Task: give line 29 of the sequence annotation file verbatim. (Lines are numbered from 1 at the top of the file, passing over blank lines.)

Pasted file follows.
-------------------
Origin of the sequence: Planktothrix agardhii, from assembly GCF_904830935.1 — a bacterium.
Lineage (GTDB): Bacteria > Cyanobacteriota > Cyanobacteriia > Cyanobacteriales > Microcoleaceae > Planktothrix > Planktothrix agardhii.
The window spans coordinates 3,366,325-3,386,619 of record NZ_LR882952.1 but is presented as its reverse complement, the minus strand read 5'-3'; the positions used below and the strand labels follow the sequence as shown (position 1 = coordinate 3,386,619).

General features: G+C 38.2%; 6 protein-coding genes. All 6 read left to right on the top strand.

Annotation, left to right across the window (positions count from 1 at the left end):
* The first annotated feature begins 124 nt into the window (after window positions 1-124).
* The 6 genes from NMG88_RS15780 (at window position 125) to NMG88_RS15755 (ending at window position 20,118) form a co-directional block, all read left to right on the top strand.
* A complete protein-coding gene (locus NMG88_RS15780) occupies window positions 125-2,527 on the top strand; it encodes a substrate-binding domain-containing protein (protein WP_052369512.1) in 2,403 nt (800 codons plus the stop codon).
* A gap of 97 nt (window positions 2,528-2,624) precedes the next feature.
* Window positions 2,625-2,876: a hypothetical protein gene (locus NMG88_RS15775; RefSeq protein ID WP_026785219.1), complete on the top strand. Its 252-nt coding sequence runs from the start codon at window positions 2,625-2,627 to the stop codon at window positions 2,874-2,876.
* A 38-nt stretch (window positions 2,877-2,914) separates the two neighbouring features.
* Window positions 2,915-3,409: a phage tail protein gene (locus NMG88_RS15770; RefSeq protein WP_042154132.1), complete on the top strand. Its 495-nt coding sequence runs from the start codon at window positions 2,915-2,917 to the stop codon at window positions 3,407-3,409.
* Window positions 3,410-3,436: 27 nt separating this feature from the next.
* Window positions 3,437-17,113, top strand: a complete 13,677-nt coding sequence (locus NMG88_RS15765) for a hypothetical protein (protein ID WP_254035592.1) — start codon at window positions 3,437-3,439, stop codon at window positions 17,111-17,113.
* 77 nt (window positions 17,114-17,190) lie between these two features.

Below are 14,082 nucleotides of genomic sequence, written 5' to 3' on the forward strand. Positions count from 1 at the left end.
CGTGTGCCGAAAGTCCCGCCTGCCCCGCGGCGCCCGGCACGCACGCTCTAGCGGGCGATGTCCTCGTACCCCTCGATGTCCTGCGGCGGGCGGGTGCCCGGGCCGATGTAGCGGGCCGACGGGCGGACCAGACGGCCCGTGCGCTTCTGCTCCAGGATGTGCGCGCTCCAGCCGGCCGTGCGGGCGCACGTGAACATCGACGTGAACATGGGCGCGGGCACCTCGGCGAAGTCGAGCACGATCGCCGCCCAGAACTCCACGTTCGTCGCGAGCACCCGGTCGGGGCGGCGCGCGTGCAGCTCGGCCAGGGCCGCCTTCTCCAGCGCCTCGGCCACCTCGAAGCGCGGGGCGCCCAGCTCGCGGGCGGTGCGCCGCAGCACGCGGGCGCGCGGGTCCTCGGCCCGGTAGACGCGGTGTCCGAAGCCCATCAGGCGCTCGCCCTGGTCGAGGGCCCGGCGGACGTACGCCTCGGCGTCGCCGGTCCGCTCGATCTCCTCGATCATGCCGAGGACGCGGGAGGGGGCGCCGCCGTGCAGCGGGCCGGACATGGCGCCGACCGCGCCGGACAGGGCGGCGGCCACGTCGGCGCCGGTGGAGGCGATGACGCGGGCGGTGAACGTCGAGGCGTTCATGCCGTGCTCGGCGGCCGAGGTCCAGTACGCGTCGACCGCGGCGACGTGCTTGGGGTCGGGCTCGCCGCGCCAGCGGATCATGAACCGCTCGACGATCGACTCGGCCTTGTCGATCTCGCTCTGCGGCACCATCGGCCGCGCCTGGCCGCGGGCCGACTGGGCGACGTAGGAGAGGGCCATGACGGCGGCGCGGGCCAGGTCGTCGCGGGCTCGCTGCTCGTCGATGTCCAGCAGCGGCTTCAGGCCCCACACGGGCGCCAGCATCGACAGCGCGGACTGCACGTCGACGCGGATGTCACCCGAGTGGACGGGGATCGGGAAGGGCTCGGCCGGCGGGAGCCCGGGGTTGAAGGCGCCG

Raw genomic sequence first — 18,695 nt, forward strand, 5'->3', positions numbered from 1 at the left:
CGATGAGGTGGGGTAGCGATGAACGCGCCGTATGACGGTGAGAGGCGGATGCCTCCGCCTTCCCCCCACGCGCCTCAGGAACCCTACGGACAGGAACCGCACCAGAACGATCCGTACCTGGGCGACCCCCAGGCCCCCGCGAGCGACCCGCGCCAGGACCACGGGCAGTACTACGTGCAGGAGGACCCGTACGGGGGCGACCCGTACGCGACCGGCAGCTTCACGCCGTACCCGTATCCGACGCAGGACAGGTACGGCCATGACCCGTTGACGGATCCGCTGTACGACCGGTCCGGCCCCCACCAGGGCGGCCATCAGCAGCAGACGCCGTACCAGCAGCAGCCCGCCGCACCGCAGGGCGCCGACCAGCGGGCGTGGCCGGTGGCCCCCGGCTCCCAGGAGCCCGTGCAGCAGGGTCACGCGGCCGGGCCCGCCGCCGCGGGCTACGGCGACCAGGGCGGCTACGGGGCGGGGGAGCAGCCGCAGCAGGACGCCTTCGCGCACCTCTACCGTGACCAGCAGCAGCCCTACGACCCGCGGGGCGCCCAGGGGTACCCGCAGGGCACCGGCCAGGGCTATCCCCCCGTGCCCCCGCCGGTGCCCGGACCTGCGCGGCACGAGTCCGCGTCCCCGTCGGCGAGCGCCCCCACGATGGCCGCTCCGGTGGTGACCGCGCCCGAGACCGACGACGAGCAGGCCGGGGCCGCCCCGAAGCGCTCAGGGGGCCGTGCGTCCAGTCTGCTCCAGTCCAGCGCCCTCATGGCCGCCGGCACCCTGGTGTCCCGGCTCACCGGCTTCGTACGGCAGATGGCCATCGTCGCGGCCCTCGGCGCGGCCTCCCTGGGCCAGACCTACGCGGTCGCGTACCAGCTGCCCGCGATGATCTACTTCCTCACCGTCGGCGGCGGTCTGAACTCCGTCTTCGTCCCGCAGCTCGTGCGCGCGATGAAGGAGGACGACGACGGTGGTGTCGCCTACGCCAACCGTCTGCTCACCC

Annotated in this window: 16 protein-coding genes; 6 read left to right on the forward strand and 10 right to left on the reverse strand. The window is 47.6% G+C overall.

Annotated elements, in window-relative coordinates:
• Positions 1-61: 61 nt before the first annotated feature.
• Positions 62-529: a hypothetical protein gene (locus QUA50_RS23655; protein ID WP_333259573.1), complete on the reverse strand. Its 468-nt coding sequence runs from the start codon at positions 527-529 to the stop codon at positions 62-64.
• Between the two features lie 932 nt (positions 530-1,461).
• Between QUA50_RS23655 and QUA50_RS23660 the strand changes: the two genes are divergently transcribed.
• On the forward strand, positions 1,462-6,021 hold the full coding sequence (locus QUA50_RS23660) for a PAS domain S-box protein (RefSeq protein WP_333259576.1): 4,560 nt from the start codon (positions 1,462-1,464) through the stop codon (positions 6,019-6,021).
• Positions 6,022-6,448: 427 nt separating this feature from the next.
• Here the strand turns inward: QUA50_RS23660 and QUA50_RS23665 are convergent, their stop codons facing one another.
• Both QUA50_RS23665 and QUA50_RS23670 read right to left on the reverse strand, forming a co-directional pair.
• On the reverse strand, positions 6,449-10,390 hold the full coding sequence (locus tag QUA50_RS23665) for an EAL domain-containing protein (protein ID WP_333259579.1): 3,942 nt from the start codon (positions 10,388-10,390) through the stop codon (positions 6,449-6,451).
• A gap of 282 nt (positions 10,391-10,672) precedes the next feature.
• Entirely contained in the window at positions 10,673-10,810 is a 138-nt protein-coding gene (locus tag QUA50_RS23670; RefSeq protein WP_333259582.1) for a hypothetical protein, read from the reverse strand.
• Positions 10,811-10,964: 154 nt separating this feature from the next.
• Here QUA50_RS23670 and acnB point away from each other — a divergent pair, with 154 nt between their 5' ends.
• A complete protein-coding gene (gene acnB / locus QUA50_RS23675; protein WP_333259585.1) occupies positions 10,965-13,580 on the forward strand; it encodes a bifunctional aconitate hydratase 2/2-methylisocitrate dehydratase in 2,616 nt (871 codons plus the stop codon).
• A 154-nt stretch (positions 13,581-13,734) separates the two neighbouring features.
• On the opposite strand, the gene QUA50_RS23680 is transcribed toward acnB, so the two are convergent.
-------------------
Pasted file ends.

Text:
• Both QUA50_RS23665 and QUA50_RS23670 read right to left on the reverse strand, forming a co-directional pair.